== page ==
Cinema is seething with corrupt cop tales, but few portray the fallen vice squad quite like novelist Irvine Welsh. He’s best known as the author whose work became the basis for Danny Boyle’s Trainspotting. Welsh’s third book Filth has been adapted for film, opening in theaters this weekend. Starring James McAvoy as a coked-crazed Detective Sergeant in Edinburgh with a penchant for deviant games and bad behavior, Filth’s lunatic energy entrenches us in the mind of its crumbling anti-hero. Since misery loves company, and because Filth lives up to its name so spectacularly, here are ten other movies that leave a grimy smear across the screen.
Unrelentingly grim, Christiane F. portrays the drug scene in West Berlin during the 1970s. The 1981 film was released following the publication of the 1979 non-fiction book of the same name, based on a series of tape-recorded interviews with teenage Vera Christiane Felscherinow. Between the ages of 12 and 15, the aimless girl’s life spiraled out of control, plagued by addiction. In a haze of needles, sickness, sex, and death, Christiane F. finds herself heroin-dependent and prostituting her body around one of the city’s railway stations, the Bahnhof Zoo. The appearance of David Bowie (in concert) helped the film achieve cult status, but his cameo hardly glamorizes the dismal setting.
Harvey Keitel is the eponymous bad lieutenant in Abel Ferrara’s festering, pulp account of a New York detective gone wrong. Co-authored with Ms. 45 star Zoë Lund, Ferrara’s grubby filter and rough-and-ready sensibility is a fitting match for Keitel’s raw power. Ferrara and company deliver a gut punch that sinks us into the bad lieutenant’s personal crisis surrounding a case involving the rape of a nun.
Reviled by critics and moral groups for its misogynistic tone and excessive gore, William Lustig’s 1980 film Maniac revels in its sleaziness, never failing to disturb. Slithering through the streets of downtown New York City, killer Frank Zito (a tour de force performance by Joe Spinell) stalks, murders, and scalps women. He lusts over his gory trophies in his dingy apartment, but is haunted by his gruesome compulsions. Lustig captures a seedy underbelly most of us would rather leave shrouded under cover of night.
Based on a 1950 novel by Georges Arnaud, previously adapted by Henri-Georges Clouzot (1953’s The Wages of Fear), William Friedkin’s existential retelling, Sorcerer, finds four desperate men from different corners of the globe risking their lives. The men are charged with transporting a dangerous shipment of nitroglycerine across the treacherous South American jungle terrain. Covered in sweat and mud, the film’s surreal final destination takes us deep into the swampy squalor — especially that of the mind of Roy Scheider’s tortured protagonist.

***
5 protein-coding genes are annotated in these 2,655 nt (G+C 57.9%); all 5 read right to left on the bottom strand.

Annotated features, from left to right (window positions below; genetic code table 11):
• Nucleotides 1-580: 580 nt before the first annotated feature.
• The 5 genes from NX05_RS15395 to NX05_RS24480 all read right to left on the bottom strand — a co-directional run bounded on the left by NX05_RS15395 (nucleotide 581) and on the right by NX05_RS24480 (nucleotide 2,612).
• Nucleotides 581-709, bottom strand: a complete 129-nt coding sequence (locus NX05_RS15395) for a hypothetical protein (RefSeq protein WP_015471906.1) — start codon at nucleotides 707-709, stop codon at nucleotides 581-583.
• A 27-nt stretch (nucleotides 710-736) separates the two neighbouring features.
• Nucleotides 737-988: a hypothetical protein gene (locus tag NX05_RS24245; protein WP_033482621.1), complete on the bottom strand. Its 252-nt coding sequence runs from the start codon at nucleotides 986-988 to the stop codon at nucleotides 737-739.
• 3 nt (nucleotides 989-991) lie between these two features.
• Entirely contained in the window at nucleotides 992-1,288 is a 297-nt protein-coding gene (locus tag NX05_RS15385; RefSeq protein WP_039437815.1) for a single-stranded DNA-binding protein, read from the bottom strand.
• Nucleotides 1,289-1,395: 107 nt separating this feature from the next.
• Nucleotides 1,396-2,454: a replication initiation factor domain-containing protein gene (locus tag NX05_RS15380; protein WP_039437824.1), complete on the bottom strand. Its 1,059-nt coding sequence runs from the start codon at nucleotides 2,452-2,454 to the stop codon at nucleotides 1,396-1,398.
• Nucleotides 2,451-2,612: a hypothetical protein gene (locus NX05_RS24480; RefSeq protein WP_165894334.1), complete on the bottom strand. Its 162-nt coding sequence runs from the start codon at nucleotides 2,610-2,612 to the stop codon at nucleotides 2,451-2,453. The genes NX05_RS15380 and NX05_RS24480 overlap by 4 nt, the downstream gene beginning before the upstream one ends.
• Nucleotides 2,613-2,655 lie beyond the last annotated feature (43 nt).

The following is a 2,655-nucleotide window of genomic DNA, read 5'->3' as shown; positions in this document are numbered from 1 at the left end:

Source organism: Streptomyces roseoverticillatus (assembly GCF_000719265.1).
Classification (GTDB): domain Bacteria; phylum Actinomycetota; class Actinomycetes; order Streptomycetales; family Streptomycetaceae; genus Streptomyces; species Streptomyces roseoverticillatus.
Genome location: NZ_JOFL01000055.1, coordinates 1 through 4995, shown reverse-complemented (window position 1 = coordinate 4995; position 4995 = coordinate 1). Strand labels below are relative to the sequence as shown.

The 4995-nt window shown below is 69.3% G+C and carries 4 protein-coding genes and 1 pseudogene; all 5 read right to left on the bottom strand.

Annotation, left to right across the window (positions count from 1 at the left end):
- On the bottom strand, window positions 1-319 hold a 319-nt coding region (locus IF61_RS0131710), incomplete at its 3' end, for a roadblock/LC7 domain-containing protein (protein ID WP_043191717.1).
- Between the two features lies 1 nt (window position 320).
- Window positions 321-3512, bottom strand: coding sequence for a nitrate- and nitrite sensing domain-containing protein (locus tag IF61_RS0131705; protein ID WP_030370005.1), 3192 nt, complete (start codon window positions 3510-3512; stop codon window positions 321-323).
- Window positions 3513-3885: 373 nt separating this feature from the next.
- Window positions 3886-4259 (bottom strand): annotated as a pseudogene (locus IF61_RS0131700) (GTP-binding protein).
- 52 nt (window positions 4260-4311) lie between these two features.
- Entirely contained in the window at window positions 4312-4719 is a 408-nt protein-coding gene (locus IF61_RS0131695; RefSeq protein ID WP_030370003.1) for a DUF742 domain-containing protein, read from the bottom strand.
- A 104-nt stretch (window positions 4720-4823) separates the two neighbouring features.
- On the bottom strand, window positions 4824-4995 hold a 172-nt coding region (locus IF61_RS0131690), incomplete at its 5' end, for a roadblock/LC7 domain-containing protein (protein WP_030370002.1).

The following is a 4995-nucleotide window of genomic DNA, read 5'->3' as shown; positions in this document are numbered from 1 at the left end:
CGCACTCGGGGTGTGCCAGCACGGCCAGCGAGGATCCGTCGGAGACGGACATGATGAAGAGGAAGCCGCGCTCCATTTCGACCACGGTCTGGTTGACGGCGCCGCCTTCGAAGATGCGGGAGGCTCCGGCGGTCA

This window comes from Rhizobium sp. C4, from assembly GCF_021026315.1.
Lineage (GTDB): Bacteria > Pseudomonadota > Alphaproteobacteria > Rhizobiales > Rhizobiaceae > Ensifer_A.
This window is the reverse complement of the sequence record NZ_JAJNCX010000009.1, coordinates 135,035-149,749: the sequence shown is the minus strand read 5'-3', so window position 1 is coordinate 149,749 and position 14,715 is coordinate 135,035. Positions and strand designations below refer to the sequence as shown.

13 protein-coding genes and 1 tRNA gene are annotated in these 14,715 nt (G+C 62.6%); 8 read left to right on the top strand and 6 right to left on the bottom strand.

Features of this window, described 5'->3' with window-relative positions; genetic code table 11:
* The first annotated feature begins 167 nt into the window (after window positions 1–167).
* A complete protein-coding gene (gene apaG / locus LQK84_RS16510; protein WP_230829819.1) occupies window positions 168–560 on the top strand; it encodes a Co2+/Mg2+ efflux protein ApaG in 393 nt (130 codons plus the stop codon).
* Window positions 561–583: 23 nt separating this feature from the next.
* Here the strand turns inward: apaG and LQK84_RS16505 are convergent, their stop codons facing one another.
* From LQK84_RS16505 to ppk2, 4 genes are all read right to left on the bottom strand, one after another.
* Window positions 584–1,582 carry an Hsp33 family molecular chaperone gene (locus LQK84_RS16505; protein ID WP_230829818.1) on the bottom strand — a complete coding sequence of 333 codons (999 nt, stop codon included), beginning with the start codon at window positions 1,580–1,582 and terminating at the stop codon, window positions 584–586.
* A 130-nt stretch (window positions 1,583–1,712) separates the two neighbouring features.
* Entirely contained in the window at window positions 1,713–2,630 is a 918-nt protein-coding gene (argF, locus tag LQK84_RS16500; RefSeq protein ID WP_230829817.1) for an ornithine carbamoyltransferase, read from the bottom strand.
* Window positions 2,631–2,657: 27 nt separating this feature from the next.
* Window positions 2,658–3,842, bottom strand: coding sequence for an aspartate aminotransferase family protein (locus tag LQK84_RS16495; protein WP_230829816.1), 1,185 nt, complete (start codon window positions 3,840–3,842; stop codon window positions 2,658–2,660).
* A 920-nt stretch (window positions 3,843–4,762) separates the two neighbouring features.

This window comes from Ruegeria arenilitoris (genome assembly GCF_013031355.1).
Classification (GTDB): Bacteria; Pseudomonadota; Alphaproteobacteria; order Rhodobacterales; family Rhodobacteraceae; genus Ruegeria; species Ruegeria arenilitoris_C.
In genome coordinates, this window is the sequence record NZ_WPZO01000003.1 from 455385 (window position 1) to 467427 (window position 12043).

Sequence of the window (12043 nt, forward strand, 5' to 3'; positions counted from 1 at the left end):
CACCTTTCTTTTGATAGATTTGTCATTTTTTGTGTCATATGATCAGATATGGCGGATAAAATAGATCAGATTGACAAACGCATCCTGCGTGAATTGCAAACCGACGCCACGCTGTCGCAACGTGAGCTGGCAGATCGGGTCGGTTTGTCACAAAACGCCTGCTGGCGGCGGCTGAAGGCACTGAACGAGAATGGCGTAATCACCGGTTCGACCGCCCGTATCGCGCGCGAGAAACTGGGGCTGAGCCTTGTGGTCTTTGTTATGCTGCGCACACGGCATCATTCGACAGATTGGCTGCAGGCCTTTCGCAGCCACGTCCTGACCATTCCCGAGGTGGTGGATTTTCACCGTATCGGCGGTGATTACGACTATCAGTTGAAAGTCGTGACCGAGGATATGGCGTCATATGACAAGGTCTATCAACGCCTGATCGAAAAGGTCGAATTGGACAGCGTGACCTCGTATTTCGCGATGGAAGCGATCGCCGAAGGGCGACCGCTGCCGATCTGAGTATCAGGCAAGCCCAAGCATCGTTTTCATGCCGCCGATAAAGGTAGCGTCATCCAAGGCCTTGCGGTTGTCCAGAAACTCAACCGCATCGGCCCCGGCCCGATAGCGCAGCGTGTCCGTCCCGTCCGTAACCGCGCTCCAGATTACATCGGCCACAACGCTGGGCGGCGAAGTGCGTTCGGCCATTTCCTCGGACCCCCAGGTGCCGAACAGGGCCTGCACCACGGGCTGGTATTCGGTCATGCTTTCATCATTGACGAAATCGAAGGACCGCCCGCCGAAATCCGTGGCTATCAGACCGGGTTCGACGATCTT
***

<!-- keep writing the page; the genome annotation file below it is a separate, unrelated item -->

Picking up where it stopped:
Set in the bowels of Glasgow’s grungy tenements in the summer of 1973, Lynne Ramsay’s Ratcatcher details the harrowing life of a young boy, revealing a stark lyricism amongst the misfit residents who are drowning in vermin, trash, and utter filth.
Walter Hill’s hostile world of male violence and rivalry is near cartoonish, bursting amid the towering, graffiti-covered walls, neon-lit corners, sweltering subway cars, and dark tunnels of 1979 New York City. Gritty location photography and urban chases blacken the fingernails, despite the film’s moody absurdity.
A hallucinatory blend of Mexican iconography, psychotronic horror, theater, and madness, Alejandro Jodorowsky’s stunningly captured tale about a feral family of circus performers doesn’t romanticize the nomadic life of its characters. Greedy pimps who push mentally challenged children into snorting cocaine, potbellied prostitutes, scavengers who tear an elephant carcass apart with their hands, and brutish men who hack the limbs from their wives populate Jodorowsky’s backwater world.
The sweat-slick prison setting of Jules Dassin’s 1947 noir — starring a barrel-chested, steely-jawed Burt Lancaster as an inmate with plans to lead a rebellion against a sadistic guard — is captured with stunning cinematography (How the West Was Won’s William Daniels). Packed cells of brooding convicts drives home the misery of prison life, where the suffocating walls of Westgate Penitentiary can be felt closing in through the screen.
“How quaint and bristly — like a plain-talking, bourbon-stinking grandfather who won’t close his robe — these quintessential ’70s policiers seem, today, fragrant with bigotry, bad New York weather, foul hygiene, cold-blooded cop behavior, and car chases that actually involved automobiles and gravity, not pixels,” critic Michael Atkinson reminisces in his review of 1973’s The Seven-Ups. Philip D’Antoni’s underrated dirty cop thriller, set on the mean streets of 1970’s New York, is all gray skies, grim reality, and grainy photography — “thick with the sort of unshakable Gotham vibe modern film stock is simply too clean to reproduce.”
Loosely based on real-life madmen Henry Lee Lucas and Ottis Toole, John McNaughton’s Henry is an impossibly violent, nihilistic descent into a diseased mind — a cynical, devastating portrait of the modern-day horrors we are constantly inundated with. McNaughton’s low-budget shocker makes effective use of Chicago’s grimy streets.